"They had nobody that could guard Dream [Olajuwon's nickname]. They had nobody that could guard Dream. I'm gonna say that twice because Dream was just that dominant. When we played San Antonio one time, Tim was killing me on the block, and [then-Lakers coach] Phil [Jackson] refused to double-team Tim to get the ball out of his hands. And Dream is 20 times better than Tim Duncan."
Horry went on to praise the work ethic of both players but credited Olajuwon with being at a different level:
"I played with both. I know the work ethic of both. I've seen it live. I've seen these two guys in the gym. I know what Dream brought to practice and I know what Tim brought to practice. I know Tim brought work ethic to practice, but to be a superstar you need to go to the extra level—not saying Tim's not a superstar, but I'm saying what Dream brought to the game was amazing, and I don't think people understand how good Olajuwon was."
During his 16-year NBA career, Horry spent four with Olajuwon and the Houston Rockets, and five with Duncan and the San Antonio Spurs.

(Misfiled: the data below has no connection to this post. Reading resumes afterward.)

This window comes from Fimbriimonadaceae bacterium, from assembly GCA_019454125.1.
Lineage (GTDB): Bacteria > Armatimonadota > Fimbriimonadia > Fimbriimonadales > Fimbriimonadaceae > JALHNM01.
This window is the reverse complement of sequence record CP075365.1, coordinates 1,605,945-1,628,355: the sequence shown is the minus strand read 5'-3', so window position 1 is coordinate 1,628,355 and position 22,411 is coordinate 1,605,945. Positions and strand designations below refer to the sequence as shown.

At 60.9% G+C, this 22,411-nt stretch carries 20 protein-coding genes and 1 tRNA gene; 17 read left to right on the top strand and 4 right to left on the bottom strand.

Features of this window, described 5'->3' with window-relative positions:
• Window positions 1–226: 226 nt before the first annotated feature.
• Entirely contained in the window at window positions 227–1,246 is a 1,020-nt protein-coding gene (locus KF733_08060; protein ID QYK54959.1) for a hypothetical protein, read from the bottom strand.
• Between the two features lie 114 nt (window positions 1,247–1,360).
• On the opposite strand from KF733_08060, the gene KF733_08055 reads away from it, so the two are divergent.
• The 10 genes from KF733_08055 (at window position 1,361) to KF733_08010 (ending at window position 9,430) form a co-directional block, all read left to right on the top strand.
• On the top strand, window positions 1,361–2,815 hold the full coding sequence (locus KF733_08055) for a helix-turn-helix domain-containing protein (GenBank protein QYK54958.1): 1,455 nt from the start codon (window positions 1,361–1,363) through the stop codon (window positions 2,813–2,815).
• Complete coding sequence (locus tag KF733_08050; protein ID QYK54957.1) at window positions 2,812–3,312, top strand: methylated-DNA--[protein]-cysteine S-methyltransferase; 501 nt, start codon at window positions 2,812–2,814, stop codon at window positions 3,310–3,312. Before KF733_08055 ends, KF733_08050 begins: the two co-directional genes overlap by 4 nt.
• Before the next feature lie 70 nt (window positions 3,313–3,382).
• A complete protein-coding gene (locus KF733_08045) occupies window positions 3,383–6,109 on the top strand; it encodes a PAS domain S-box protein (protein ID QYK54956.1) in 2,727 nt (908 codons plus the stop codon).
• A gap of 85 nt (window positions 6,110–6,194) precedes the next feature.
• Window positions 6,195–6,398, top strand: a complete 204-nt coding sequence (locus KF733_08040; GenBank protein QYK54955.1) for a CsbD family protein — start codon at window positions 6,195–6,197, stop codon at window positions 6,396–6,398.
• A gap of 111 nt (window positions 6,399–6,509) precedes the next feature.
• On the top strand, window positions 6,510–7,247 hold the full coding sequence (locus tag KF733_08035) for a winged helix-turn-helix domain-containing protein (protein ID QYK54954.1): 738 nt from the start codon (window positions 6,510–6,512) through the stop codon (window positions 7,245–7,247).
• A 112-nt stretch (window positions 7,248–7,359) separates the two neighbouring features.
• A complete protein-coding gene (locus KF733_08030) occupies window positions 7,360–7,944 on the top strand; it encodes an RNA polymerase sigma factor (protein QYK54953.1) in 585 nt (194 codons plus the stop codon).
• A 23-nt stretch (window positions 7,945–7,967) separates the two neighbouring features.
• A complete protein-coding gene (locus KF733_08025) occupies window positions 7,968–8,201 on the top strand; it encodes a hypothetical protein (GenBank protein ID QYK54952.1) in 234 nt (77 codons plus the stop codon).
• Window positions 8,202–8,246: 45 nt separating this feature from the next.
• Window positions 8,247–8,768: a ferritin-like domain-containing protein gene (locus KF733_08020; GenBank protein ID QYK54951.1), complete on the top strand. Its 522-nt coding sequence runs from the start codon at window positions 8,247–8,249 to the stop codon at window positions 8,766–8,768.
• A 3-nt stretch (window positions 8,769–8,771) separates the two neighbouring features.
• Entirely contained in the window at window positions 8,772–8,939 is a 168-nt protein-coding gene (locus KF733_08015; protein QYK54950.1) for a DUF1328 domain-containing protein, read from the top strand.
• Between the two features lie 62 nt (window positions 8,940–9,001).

He won two titles alongside each of them and three with Shaquille O'Neal and the Los Angeles Lakers for a grand total of seven.
Duncan won five NBA titles to Olajuwon's two, although The Dream played during the dominant era of Michael Jordan and the Chicago Bulls.
The Big Fundamental also has Olajuwon beat with 15 All-Star nods to 12, three NBA Finals MVP awards to two and two regular-season MVP awards to one.
Olajuwon is 11th on the all-time NBA scoring list (26,946 points), 13th in rebounding (13,748) and first in blocks (3.830).
Duncan ranks 14th in scoring (26,496 points), sixth in rebounding (15,091) and fifth in blocks (3,020).
Olajuwon was inducted into the Basketball Hall of Fame in 2008, and Duncan is a surefire, first-ballot Hall of Famer when eligible as well.